In the Spotlight
Training to Save Lives
NBCC Fellow Prepares to Help Teens & Adults as Professional Counselor
June 14, 2017
A national fellowship recently awarded to graduate student Juan Olivera will support career goals he established long before his freshman year of college, during a turbulent period in his early teens.
Olivera says he chose UT Tyler for the quality of its graduate program in counseling and the beauty and size of the campus.
Olivera is a clinical health counseling student at The University of Texas at Tyler and one of 30 graduate students in the country to receive the National Board for Certified Counselors Minority Fellowship Program for Addictions Counselors. The fellowship is designed to improve behavioral health care outcomes for racially and ethnically diverse populations by increasing the number of culturally competent behavioral health professionals.
As a fellow, Olivera will receive $11,000 and training to support his efforts to become a professional counselor with a specialty in helping transition-age minority youth, particularly those with addictions or eating disorders. Young people are considered "transitional'' from ages 16 to 25, as they launch from adolescence into adulthood.
Olivera knows firsthand the value of competent professional intervention in the life of a struggling teen. Approaching the transition years at age 14, he developed anorexia nervosa and was hospitalized for more than three months.
"For me, it wasn't about self-image; I had so much anxiety that I was never hungry. I was nauseous all the time and, after five months or so of that pattern, I lost about 45 pounds. If I hadn't gone to the hospital, I would probably be dead,'' said Olivera.
"All the psychiatrists and therapists and nursing staff basically saved my life,'' he added. "I want to do the same for others.''
Finding the Best Fit – UT Tyler
With a new lease on life and future goals in place, Olivera earned a GED and attended community college in his hometown of Forth Worth, before heading to Denton to earn a Bachelor of Arts degree in psychology with a minor in counseling. The summer before graduation, he researched extensively for the most suitable graduate program in counseling.
UT Tyler stood out among the rest.
"I basically looked at every single counseling program in the state,'' he said. "I made a spread sheet of all the universities with master's programs in counseling and compared and contrasted.
"I saw that UT Tyler had a good counseling program that was nationally accredited by the Council for Accreditation of Counseling and Related Educational Programs, and I liked how the counseling and psychology departments are combined,'' he said of UT Tyler's Department of Psychology and Counseling. "Most schools separate them out.''
He also visited UT Tyler and was impressed with its appearance and size.
"The campus is beautiful and, with about 10,000 students, UT Tyler is smaller than the university I attended as an undergraduate, which had about 38,000 students. I no longer feel like a small fish in a giant tank,'' said Olivera, a teaching assistant in psychology and vice president of UT Tyler's Psi Chi student psychology club.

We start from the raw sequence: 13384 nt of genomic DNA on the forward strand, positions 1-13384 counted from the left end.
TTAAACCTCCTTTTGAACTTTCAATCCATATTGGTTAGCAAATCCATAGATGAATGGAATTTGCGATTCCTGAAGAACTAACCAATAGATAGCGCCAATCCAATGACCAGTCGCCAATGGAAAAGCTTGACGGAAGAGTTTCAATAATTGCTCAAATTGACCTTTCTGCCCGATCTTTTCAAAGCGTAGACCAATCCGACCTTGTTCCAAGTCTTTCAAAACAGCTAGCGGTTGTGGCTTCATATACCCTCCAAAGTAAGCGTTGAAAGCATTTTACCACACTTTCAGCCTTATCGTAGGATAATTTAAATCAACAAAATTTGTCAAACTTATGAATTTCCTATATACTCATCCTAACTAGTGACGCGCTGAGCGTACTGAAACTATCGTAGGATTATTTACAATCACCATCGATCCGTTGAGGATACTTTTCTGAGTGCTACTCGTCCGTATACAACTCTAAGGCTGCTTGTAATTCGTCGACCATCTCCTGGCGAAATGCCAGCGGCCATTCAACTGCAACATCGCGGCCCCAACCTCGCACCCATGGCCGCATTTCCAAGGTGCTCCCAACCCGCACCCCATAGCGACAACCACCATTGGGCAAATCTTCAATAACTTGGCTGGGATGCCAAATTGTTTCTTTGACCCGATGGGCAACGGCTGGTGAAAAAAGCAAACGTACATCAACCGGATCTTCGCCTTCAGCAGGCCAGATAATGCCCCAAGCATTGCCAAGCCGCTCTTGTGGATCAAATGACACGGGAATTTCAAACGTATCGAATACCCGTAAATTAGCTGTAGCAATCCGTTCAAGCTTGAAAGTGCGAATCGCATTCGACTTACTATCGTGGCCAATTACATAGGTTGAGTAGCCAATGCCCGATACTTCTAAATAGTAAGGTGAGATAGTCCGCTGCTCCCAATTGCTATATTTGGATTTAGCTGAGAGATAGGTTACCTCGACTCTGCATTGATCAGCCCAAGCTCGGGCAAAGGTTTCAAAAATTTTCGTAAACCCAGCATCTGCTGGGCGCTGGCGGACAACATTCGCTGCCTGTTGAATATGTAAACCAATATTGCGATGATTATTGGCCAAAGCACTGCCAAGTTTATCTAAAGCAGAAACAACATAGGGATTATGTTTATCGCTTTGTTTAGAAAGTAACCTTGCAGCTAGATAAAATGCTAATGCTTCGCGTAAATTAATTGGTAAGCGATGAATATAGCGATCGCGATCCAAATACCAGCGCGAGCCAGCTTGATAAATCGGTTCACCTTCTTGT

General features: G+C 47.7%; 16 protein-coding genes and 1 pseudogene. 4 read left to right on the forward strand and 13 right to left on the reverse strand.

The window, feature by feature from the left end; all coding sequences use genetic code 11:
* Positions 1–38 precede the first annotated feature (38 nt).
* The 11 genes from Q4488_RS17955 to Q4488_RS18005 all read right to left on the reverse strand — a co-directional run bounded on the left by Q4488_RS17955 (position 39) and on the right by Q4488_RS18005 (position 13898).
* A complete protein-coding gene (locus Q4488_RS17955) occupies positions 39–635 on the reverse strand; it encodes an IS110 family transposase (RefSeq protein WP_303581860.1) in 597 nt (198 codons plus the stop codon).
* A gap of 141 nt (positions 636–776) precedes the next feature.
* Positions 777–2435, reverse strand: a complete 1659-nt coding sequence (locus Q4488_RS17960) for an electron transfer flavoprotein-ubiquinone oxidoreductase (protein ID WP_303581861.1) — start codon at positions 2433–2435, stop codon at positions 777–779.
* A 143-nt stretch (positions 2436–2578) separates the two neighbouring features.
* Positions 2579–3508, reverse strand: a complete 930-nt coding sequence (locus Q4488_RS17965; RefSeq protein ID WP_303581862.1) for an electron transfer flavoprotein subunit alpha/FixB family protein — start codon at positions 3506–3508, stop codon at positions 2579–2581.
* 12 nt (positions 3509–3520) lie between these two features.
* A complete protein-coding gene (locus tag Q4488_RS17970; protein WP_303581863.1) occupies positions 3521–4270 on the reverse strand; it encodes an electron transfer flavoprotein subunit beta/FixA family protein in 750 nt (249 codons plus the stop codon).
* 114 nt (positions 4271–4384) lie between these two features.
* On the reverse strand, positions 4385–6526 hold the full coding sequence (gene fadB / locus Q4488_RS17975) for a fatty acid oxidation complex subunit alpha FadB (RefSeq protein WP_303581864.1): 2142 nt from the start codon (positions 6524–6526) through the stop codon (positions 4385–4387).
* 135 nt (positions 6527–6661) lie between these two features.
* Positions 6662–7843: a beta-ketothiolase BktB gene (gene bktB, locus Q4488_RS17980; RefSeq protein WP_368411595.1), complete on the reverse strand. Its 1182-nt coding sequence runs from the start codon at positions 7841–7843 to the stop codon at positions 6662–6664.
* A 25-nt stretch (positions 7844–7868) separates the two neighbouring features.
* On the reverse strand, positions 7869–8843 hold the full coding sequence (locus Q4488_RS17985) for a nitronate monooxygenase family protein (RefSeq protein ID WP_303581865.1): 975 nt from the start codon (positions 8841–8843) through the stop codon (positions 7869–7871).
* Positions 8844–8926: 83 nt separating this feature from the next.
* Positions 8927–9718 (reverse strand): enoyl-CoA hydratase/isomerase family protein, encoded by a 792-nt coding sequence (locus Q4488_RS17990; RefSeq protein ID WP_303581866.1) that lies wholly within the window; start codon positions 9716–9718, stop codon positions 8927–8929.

"At my last school, I don't think I ever met my department chair. Here, I can just walk into Dr. Barké's office and talk to him,'' he added, noting that psychology and counseling chair Dr. Charles Barké encouraged him to apply for the fellowship and assisted in the process.
"And, unlike some of the other schools where graduate courses are taught by doctoral students, at UT Tyler I am taught by full professors with years of field experience. I enjoy hearing their stories that are true to life as they actually happened, as opposed to just learning from a textbook.''
Entering his second year of graduate school, Olivera will begin his practicum in the fall and will complete two semesters of community internships before graduating with a Master of Arts degree in clinical health counseling. In addition to being a licensed professional counselor, he plans to teach at the college level and earn a doctoral degree.
Preparing to Do His Part
After graduation, Olivera wants to help make mental health care more accessible to underserved populations.
The NBCC fellowship will help him solidify his professional identity as a counselor by attending counseling conferences, learning about current and developing evidence-based practices and networking with other counseling professionals.
Professionally, Olivera plans to do his part to make mental health care more accessible to underserved populations. He also plans to help educate underserved communities about mental health issues.
"I want to provide free psychoeducation about mental health in general and provide services on a sliding scale based on family income,'' said Olivera, noting that he grew up in an inner-city community where the poverty rate was high, substance abuse was widespread and young people were at risk.
He recalled his family's challenges in getting treatment for his eating disorder.
"The process of getting into the hospital was really difficult. I was from a low-income family and my parents were immigrants from Mexico. We applied for Medicaid and it was denied, so we had to appeal,'' he said.
"And since my mom didn't know English and my dad was always working, I was the one making the phone calls to ask, 'Are we approved yet? Can I go to the hospital now?''' Olivera added. "I especially want to help people in situations like that.''